My young, my very young anabaptist radical friends,
you’re all much too young to remember this, so let me – as an ancient of days – tell you about something that is much older than you. …
No actually, I don’t want to talk about the past, but rather about how a past event is being overcome by the present and future! This October it will have been (note the future perfect tense!), yes this October the 28th of 2012 it will have been 1700 years since Constantine won the battle of the Milvian Bridge bearing on his standard the sign of the cross. He raised the severed head of his enemy on a spit as a sign that the “Christian god” had shown him favour.
This occasion is a sad day for many followers of Jesus who regret that our church leadership decided to accept the offer of the Emperor to endorse his military victory and accept the generous sinecures of the state. TheyÂ laid down the cross andÂ took up the sword. The unholy alliance between Constantine and the bishops of the Roman empire is the most significant (human) event of church history. As a consequence, the Church aided in the violent aggression against Jews and Muslims, against Africans and other peoples, against so-called witches and heretics. The medieval church believed that pope and emperor were entrusted with the two swords of Christ (Luke 22:38). Unfortunately, the repercussions persist to this day.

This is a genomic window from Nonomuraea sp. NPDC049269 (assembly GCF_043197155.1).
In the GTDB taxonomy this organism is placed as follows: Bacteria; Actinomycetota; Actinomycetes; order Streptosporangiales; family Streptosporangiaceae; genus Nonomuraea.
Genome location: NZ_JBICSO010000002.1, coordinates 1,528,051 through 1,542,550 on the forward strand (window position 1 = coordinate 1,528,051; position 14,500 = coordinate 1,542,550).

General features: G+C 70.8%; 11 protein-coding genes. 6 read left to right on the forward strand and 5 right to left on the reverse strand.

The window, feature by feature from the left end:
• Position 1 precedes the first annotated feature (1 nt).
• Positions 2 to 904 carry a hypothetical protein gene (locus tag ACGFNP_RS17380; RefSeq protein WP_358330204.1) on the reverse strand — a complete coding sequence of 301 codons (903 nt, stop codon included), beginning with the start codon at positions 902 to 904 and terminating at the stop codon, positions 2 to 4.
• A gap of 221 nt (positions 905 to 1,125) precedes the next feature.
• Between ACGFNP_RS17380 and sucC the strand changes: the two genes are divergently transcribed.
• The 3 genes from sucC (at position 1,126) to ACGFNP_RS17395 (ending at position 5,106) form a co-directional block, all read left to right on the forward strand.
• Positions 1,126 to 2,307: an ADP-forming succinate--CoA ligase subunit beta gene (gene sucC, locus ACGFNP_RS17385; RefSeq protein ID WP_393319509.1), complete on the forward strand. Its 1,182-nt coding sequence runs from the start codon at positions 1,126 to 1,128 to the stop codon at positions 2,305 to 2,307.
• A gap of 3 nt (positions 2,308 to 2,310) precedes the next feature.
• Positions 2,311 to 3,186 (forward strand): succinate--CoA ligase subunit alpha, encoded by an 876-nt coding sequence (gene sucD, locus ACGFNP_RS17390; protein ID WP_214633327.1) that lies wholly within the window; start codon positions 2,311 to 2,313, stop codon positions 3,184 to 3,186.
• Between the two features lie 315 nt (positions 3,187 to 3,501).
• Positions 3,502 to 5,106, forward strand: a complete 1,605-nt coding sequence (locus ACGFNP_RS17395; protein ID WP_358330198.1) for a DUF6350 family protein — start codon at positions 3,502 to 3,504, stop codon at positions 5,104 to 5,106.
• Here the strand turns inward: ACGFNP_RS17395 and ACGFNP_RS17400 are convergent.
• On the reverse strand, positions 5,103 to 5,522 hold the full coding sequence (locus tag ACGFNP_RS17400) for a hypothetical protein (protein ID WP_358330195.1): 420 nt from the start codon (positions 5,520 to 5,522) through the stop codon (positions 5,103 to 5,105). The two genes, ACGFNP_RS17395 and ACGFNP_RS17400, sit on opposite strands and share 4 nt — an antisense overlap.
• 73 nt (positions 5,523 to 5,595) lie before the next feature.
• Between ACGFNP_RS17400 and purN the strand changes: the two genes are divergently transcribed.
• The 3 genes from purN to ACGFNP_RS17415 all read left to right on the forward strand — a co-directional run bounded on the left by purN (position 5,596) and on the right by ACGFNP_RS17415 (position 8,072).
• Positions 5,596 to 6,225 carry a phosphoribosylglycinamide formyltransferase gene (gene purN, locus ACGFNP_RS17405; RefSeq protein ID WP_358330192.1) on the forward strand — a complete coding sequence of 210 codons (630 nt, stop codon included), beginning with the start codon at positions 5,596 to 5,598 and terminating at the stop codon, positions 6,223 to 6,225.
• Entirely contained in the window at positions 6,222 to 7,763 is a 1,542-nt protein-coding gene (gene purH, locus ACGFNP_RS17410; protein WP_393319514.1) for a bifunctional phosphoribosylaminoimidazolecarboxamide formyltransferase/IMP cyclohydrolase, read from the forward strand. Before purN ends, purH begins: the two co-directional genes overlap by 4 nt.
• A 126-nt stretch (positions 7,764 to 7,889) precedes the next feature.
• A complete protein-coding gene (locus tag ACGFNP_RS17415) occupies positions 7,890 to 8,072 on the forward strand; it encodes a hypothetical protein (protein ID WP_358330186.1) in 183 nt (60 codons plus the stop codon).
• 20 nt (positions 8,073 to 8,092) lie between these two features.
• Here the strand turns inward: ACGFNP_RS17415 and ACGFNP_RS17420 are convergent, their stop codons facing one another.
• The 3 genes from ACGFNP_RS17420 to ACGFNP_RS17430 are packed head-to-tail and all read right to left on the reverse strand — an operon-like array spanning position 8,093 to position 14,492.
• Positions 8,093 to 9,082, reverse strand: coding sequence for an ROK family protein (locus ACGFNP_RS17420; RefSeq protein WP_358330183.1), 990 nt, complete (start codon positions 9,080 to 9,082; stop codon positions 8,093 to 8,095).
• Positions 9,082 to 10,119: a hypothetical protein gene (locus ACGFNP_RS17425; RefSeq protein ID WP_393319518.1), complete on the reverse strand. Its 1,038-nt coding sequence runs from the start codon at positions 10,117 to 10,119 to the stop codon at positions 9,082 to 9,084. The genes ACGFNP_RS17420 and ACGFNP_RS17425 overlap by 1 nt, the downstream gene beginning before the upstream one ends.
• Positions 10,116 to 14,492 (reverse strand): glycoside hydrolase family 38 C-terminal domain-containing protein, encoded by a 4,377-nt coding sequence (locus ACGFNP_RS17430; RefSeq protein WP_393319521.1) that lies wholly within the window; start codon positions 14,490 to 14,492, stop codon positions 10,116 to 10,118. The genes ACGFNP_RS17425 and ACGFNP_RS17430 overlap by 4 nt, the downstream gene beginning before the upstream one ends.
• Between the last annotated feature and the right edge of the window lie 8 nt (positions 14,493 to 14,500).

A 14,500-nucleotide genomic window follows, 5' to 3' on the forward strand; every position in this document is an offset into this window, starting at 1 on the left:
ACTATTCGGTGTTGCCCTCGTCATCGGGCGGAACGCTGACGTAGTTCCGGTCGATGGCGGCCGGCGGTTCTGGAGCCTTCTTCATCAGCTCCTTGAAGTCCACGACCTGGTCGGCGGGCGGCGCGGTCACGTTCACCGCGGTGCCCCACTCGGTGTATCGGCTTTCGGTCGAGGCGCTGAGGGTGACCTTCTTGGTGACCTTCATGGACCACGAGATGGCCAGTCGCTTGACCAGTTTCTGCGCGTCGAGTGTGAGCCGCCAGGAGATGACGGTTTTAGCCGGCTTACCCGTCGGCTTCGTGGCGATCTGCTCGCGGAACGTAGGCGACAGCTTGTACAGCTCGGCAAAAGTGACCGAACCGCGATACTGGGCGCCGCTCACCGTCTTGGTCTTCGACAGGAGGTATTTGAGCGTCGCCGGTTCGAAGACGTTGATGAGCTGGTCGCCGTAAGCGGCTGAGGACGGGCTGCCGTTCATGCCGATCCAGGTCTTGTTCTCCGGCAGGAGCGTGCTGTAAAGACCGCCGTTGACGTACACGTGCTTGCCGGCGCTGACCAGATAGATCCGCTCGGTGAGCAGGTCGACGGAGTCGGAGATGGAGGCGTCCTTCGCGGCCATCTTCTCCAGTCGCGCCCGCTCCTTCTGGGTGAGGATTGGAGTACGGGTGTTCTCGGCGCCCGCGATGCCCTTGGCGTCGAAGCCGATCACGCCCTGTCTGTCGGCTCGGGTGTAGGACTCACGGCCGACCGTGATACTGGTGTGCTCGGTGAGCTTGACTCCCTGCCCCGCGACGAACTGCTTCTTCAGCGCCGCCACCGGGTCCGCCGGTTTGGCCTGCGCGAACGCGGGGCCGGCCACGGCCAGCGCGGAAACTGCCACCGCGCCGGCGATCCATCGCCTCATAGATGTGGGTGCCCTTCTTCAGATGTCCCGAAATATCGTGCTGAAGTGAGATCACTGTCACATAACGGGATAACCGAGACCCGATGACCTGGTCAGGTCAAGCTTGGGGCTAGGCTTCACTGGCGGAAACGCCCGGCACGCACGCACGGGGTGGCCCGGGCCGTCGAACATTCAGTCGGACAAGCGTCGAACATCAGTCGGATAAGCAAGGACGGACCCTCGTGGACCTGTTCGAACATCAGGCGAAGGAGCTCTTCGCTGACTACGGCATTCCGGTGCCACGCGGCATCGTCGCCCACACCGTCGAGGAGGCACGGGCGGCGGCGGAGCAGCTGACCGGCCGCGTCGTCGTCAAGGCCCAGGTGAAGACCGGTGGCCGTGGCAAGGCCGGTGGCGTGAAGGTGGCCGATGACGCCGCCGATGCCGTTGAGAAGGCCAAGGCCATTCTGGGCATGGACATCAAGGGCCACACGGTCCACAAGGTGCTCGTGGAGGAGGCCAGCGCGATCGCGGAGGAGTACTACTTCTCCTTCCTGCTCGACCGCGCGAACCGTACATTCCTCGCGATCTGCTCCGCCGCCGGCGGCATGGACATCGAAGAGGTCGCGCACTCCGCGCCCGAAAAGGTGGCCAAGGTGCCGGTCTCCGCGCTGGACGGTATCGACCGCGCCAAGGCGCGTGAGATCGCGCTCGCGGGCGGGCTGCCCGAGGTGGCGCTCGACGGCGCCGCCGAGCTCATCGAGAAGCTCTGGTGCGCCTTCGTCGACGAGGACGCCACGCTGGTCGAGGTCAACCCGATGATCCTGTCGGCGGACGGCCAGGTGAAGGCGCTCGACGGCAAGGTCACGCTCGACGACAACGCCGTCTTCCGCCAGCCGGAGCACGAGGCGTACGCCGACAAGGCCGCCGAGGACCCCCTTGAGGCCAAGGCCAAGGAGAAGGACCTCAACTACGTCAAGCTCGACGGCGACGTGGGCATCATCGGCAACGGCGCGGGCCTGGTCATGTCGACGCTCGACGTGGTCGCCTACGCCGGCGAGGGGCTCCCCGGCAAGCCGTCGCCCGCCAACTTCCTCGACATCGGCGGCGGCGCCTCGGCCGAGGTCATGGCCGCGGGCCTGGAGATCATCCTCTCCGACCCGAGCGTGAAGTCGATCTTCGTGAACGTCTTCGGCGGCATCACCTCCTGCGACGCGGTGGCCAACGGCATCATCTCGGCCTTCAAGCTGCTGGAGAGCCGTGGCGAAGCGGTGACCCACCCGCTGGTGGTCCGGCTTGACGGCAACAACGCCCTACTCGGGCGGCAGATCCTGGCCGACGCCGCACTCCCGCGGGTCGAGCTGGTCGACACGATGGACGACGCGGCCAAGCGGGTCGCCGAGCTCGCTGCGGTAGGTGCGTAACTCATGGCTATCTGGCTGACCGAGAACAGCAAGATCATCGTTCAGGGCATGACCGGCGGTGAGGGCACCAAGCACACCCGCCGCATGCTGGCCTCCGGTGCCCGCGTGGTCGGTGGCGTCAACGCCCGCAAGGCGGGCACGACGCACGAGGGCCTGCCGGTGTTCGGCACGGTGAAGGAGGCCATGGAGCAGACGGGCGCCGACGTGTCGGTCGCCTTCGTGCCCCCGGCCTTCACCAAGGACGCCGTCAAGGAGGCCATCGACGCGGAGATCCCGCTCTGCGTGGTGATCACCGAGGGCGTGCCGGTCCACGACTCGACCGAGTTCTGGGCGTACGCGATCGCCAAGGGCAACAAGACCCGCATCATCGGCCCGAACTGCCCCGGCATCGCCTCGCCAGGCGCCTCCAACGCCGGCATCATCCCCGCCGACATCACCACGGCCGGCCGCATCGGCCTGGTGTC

One of the core convictions of Anabaptists is that all of this was a great evil. We shouldn’t forget this day. We should commemorate this day and turn it into an opportunity for action!
One of the most remarkable things I’ve noticed over the last few decades is that even representatives of mainline churches (which used to be state churches) are acknowledging the Constantinian error. Here in Germany there are plans underway among them to have some sort of memorial in October. The plan: first, there is to be protest against church support of militarism, including protests of financial institutions supporting war, of armament companies and dealers and nuclear weapons, as well as open opposition to the institutions of military pastors and calls for Christians to abandon the military. Second, there will be calls to follow the way of Jesus, confessing the sins of the last 1700 years, public prayers of forgiveness of the sins of violence by the Church and calls to engage in new ways to resolve conflicts nonviolently.
My question: What do you think? Are there ways that you, in your region, could use this Sunday in October to mark the event and turn it into a significant day of peace in the name of Jesus?
(A postscript: I like the future perfect tense a lot. It has theological relevance. I think it has something to do with the fact that the world we live for is both present and future. The kingdom is coming, but it is here and now in our actions and lives.)